On Second Thought F*ck You Indy
06 Feb, 2018
After two days of reflection and conversations with the New England Patriots, New England offensive coordinator Josh McDaniels has decided not to accept the Indianapolis Colts’ head coaching job, league sources told ESPN.
In the past 48 hours, Patriots owner Robert Kraft began talking with McDaniels and ultimately wound up sweetening his contract, helping to entice him to remain in New England rather than leave for Indianapolis, which announced it would be holding a news conference Wednesday to introduce its new head coach. But McDaniels did not have a signed contract with the Colts, according to a source.
But this wasn’t a decision about money. The truth is, McDaniels has been vacillating on this decision throughout the interview process, ever since meeting with the Colts on wild-card weekend. It is the reason a second meeting with Colts officials and team owner Jim Irsay was held. McDaniels was trying to get comfortable with the idea of taking his family out of New England and moving it to Indianapolis.
Throughout the process, McDaniels had emphasized to the Colts that he would need time to mull the decision and discuss it with his family. The more McDaniels reflected on potentially having the opportunity to coach the Colts, the more it did not feel right to him and the better it felt to remain in New England. McDaniels still would like to become a head coach again, but this time, in this instance, he was not comfortable.
The Krafts also stepped in this week to make McDaniels feel even more wanted, and the two sides were able to come to an agreement Tuesday night that will enable New England to retain its offensive coordinator at a time it is losing its defensive coordinator, Matt Patricia, to Detroit.
McDaniels’ decision to stay could spark speculation that perhaps Belichick’s tenure is about to end, but those close to McDaniels say that isn’t the case — and if it was, he would have been more inclined to leave, a source told ESPN’s Mike Reiss. The bigger factor to McDaniels was that the Patriots, who hadn’t addressed his future until the last week or so, made an ultra-aggressive late push to try to entice him to stay. Had that happened a month or so ago, and there was clarity that Belichick was definitely going to be coach in 2018 (which he decisively is), McDaniels might not have pursued other head-coaching jobs as aggressively as he did.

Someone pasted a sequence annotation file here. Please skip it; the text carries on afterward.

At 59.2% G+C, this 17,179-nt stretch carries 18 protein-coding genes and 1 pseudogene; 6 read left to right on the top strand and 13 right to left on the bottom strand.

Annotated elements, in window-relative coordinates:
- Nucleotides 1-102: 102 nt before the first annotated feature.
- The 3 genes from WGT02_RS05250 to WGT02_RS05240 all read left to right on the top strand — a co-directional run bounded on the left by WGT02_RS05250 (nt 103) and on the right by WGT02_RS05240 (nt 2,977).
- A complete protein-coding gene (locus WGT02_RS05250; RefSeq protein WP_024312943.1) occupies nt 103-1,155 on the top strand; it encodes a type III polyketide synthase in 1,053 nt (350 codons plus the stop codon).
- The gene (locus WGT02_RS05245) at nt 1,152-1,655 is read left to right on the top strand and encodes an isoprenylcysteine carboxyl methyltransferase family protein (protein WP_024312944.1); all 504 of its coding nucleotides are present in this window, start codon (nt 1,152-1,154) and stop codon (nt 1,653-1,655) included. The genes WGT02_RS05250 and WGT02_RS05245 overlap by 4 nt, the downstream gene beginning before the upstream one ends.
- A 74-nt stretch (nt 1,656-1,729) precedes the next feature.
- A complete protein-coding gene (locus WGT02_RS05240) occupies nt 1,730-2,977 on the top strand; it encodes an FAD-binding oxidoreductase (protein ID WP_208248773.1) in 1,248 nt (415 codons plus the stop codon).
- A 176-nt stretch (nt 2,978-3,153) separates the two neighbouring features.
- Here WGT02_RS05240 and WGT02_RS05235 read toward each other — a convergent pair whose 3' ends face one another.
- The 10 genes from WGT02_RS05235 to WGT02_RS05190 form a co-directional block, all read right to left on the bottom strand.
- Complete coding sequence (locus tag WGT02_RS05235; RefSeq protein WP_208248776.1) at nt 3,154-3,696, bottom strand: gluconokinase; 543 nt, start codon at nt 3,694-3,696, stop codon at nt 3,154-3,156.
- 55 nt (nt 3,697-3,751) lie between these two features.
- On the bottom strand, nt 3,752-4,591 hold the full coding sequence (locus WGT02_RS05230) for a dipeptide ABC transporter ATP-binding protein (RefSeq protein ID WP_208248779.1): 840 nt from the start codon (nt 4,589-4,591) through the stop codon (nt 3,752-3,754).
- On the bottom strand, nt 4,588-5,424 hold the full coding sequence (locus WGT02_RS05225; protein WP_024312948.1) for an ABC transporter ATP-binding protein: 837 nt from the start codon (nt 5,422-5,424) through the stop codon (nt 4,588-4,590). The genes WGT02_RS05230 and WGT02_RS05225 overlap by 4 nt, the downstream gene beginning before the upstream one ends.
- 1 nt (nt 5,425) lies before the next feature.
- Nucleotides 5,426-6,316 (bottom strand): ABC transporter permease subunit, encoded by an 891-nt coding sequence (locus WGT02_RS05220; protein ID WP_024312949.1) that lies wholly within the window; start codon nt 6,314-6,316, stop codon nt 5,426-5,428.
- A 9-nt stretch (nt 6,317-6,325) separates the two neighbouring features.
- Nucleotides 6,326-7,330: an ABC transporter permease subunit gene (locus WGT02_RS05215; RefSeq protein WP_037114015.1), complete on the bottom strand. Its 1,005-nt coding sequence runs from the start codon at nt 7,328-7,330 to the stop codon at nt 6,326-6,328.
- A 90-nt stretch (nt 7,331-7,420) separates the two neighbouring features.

Indianapolis now finds itself in a coaching bind, playing catch up, at a time when the other head-coaching openings in the league have been filled. During the interview process, the Colts spoke with McDaniels, who is remaining in New England; former Kansas City Chiefs offensive coordinator Matt Nagy, who accepted the Chicago Bears’ head coaching job; former Houston Texans defensive coordinator Mike Vrabel, who accepted the Tennessee Titans’ head coaching job; former Carolina Panthers defensive coordinator Steve Wilks, who accepted the Arizona Cardinals’ head coaching job; Baylor head coach Matt Ruhle, who said he’s remaining at the school; and former Seattle Seahawks defensive coordinator Kris Richard, who took a defensive passing-game coordinator coaching job with the Dallas Cowboys.
Indianapolis now has coaching and quarterback questions. On Sunday, ESPN’s Chris Mortensen reported there still are concerns about Andrew Luck’s shoulder and whether he could wind up needing additional surgery.
The Colts now will have to go back to the drawing board while the Patriots have some of the coaching stability they appeared to be losing. The situation is not entirely dissimilar to Bill Belichick stepping away from the New York Jets’ head coaching job, but he did that the day of the press conference. McDaniels has done this the night before he was scheduled to be introduced. But he was not comfortable making the jump, neither for him nor his family.
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